Owners of the Plot in Costa Mesa serve up culinary consciousness in ‘Plantscape’ dinner series

Owners of the Plot in Costa Mesa, Jessica and Davin Waite, pose outside their restaurant at the CAMP.
Owners of the Plot in Costa Mesa, husband and wife duo Jessica and Davin Waite, pose outside their restaurant at the CAMP.
(James Carbone)

On most American dinner plates vegetables play a supporting role, propping up or fringing meat-based entrees; other times they are an afterthought, unseasoned, undercooked or steamed beyond all recognition.

But at the plant-forward the Plot in Costa Mesa, leafy greens, legumes, roots and stems take center stage, whether they’re replicating carnivore fan favorites, such as carrotfish and chips and red lentil Spam, or are the stars of boundary-pushing plates like broccoli-stem sushi and tacos made from slow-cooked banana peels.

Nothing goes to waste under the watchful eye of Oceanside executive chef Davin Waite who, with wife and partner Jessica, welcomed diners to their first Orange County-based restaurant inside the eco-friendly retail complex the CAMP in January.

The Plot, a plant-based, zero-waste restaurant, opened inside Costa Mesa's the CAMP in January.
(Kimberly Motos)

Since then, the pair have been building a fan base comprising devotees of their San Diego County-based enterprises — Wrench & Rodent Seabasstropub, Shoots Fish & Beer, Brine Box and the Plot’s flagship restaurant in Oceanside — and newcomers alike.

Davin is a self-professed omnivore whose culinary career began at a sushi-making station at an Ichiban in Santa Barbara, where he attended college, while Jessica is a lifelong herbivore who went vegan as a teen in Seattle in the ’90s and never looked back.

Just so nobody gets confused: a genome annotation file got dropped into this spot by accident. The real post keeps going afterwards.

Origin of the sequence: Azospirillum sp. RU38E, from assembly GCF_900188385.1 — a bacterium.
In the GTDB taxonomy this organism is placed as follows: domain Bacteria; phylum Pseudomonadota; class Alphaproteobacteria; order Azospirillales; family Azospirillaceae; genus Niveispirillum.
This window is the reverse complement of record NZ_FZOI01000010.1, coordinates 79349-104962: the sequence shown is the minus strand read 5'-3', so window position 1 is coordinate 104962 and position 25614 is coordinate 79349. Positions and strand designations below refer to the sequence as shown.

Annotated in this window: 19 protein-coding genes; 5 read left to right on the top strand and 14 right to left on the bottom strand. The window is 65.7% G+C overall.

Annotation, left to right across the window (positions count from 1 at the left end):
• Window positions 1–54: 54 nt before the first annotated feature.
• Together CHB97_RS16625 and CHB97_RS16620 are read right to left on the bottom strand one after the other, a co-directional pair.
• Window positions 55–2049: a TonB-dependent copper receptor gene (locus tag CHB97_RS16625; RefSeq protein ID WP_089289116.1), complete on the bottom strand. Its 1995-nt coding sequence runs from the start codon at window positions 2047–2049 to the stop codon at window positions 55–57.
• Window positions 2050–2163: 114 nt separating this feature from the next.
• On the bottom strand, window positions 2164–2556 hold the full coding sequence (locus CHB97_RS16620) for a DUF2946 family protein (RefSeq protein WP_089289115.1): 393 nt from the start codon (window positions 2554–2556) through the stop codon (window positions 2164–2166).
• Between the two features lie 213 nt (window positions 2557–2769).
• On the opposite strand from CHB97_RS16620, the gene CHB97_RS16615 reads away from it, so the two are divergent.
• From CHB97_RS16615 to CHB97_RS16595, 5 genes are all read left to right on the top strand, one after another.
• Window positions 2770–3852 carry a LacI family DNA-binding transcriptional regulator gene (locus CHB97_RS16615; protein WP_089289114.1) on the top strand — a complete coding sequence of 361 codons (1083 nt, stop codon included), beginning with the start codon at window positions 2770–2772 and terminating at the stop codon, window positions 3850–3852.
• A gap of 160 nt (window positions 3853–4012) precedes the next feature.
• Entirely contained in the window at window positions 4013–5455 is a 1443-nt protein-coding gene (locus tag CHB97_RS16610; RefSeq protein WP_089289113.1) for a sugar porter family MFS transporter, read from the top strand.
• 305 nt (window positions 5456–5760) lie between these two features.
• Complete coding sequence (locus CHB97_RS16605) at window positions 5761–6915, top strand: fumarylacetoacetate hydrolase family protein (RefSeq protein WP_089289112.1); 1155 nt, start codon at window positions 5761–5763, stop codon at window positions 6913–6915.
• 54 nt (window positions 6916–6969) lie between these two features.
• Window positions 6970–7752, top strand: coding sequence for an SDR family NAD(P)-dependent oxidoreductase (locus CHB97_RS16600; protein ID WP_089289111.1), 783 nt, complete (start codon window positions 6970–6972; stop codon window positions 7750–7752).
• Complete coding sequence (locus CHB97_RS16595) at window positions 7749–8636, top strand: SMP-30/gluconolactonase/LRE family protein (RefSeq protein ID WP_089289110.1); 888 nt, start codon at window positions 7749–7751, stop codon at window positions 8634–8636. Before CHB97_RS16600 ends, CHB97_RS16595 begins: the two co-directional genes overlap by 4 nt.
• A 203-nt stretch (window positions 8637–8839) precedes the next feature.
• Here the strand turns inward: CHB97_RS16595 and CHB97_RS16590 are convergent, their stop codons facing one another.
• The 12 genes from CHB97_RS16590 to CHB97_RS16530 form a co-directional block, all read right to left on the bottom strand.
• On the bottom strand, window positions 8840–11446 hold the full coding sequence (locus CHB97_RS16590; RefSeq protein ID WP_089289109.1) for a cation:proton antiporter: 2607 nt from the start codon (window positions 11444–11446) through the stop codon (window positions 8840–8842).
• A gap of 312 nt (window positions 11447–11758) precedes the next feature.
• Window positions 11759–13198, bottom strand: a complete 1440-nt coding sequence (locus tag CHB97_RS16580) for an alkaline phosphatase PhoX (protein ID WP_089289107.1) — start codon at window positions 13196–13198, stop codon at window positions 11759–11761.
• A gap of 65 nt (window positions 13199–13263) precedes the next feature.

Despite that difference, the pair are united in their desire to restore vegetables to a place of prominence in the minds, and on the palates, of all who enter the Plot.

“Vegetables have lost a lot of their flavor because of the way we’re farming them. There’s depleted soil, they’re transported around the country, monocrop farming, it all really depletes the flavor,” Jessica said.

Vegan sushi, with broccoli stem, golden thread mushroom and fermented daikon nigiri.
Vegan sushi, with broccoli stem, golden thread mushroom and fermented daikon nigiri kicked off the the Plot’s “Plantscape” dinner series Thursday.
(James Carbone)

“Unfortunately, your average diner is not always getting a vegetable that is as delicious and as nutritious as it should be — maybe that’s been part of the problem.”

“I think diversity is also important,” said Davin. “In Southern California we’re in a bubble where things are a lot better. Still, it’s a numbers game. You’ve got people basically eating the same four fish, the same four land animals and the same four vegetables. That’s mostly because that’s what’s easy to distribute. It’s that and it’s a little bit of a comfort zone.”

Hoping to afflict the gastronomically comfortable, the Waites last year created a “Plantscape” dinner series at the Plot in Oceanside, a zero-waste tasting menu showcasing seasonal offerings selected from raised-box gardens outside the restaurant as well as local farms and eco-collaborators.

A regenerative garden outside the Plot vegan restaurant in Oceanside.
A regenerative garden outside the Plot vegan restaurant in Oceanside provides produce for the site as well as another location recently opened in Costa Mesa.
(Israel Palacio)

The vegan feast is designed not to necessarily push people outside their comfort zones but to entice them with out-of-the-box creations that exemplify the concept of “total utilization,” using every part of a plant or vegetable, from leaf to stem to root.

Although the items selected for the series are intended to convey both a passion for, and a point about, food preparation, “Plantscape” is not about preaching, according to Davin.

“People get enough voices in their ear in this day and age,” he said. “If you just make something so cool people are excited about it, then you just get this attraction going.”